From these statistics, we see that contraceptive use is particularly low among adolescent men, and that young people in general are facing obstacles in using contraception when they decide to have sex.  Either they are not planning on having sex when they do (rape, again) or that they are not aware of contraceptive methods.  I initially thought that this was due to the failure of educational systems to promote basic reproductive health information among adolescents, influenced by the efforts of conservative groups.  According to the International Conference on Population and Development (ICPD) paragraph 7.2, in 1994, only 64.5% of young adult women ages 15-24 reported having received information on pregnancy before their first period and even less (62.8%) reported having received information on pregnancy before having sex for the first time.  Exposure to this type of information increased with the number of years of education and socioeconomic status.

I was initially going to harp about the failures of abstinence only education, thinking that religion was influencing national politics.  However, statistics from the National Family Planning Board (from 2000) suggest that knowledge about contraception is relatively high among Jamaican adolescents, higher among young women than young men.  85% of young women and ~72% of young men ages 15-19 report having received a course on family life or sex education either in school or outside of school and 87.7% of young women and 82.8% of young men knew where to go to receive information on contraceptives or on sexual relations.  Young women report receiving health information mostly from parents or health personnel, where as men report receiving health information mostly from parents and peers/friends/siblings.  Condoms, pills, and injections appear to be the most common taught methods of contraception.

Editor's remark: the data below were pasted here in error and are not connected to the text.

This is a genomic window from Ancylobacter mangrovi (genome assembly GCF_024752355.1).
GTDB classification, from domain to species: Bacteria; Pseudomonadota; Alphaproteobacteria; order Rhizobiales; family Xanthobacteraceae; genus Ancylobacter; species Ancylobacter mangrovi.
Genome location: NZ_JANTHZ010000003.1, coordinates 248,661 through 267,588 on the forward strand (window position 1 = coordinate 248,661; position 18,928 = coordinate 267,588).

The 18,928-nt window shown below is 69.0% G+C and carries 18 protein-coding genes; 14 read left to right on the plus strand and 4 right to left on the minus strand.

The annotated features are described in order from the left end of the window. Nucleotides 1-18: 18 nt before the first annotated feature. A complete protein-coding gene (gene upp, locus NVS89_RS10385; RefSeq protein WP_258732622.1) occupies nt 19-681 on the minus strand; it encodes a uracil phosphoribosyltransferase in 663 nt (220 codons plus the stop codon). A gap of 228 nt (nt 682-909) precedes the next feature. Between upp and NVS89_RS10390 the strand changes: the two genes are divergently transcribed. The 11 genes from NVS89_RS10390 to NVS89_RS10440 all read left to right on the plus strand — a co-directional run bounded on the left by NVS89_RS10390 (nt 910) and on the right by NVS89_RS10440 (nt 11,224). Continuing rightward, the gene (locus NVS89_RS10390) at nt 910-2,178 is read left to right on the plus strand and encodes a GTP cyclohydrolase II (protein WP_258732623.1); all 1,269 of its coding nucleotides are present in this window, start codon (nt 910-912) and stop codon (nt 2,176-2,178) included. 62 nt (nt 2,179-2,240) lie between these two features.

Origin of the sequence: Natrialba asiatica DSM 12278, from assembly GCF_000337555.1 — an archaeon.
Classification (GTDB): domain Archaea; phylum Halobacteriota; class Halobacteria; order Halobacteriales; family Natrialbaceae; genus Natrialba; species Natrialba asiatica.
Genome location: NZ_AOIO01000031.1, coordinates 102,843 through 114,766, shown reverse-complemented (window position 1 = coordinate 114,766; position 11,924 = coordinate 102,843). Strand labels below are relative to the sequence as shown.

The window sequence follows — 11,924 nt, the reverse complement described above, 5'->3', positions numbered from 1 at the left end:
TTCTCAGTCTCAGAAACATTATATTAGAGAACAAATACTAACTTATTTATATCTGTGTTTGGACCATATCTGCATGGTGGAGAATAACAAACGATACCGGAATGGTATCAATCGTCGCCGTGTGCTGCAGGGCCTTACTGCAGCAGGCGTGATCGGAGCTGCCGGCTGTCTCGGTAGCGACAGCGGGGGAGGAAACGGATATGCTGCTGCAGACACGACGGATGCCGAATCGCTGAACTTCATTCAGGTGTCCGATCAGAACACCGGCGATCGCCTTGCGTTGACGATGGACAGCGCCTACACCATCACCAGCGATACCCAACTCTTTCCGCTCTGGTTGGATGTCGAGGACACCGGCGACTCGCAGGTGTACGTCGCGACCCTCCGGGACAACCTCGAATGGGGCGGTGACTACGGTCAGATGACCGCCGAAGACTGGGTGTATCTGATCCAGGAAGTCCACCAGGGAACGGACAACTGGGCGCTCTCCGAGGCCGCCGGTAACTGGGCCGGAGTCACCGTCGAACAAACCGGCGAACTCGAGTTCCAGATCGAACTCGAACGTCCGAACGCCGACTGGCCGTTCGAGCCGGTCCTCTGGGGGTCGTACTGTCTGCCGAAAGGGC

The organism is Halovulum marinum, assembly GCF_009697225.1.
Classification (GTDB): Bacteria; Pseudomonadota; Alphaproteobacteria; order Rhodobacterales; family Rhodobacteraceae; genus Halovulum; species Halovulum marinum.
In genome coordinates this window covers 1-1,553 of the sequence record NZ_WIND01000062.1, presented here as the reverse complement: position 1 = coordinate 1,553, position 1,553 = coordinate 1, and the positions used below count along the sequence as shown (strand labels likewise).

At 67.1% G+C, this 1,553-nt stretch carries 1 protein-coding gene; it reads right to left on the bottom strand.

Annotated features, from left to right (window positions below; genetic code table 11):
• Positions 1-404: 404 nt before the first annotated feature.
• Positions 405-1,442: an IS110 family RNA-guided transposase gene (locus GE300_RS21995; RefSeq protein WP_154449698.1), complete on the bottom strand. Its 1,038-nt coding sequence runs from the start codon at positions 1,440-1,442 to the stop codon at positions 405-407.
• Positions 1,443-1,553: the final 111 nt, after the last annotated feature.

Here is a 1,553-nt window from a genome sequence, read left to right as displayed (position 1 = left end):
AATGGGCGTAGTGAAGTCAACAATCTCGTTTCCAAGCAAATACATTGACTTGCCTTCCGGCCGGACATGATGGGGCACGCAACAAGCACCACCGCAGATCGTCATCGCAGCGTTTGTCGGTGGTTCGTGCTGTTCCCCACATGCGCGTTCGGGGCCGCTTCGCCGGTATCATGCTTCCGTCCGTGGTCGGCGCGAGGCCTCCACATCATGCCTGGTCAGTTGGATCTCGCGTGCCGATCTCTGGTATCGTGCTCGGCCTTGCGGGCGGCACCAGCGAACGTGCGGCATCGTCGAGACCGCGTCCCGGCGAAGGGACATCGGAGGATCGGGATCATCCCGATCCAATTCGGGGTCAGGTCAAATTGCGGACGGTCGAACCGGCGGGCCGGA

Despite such prevalent knowledge of contraceptive methods though, contraception use is low among Jamaican adolescents.  This suggests that barriers to access and not lack of knowledge (although efforts focused towards male adolescents could be improved) is what is preventing adolescents from obtaining and using contraception, among other factors.  I just discovered the USAID 2000-2007 Evaluation of Jamaica Adolescent Reproductive Health Activity Report (yay for some more recent data) and I promise (as I have for the past several weeks), that my next blog will address these barriers to access.



  1. heather7@stanford.edu says: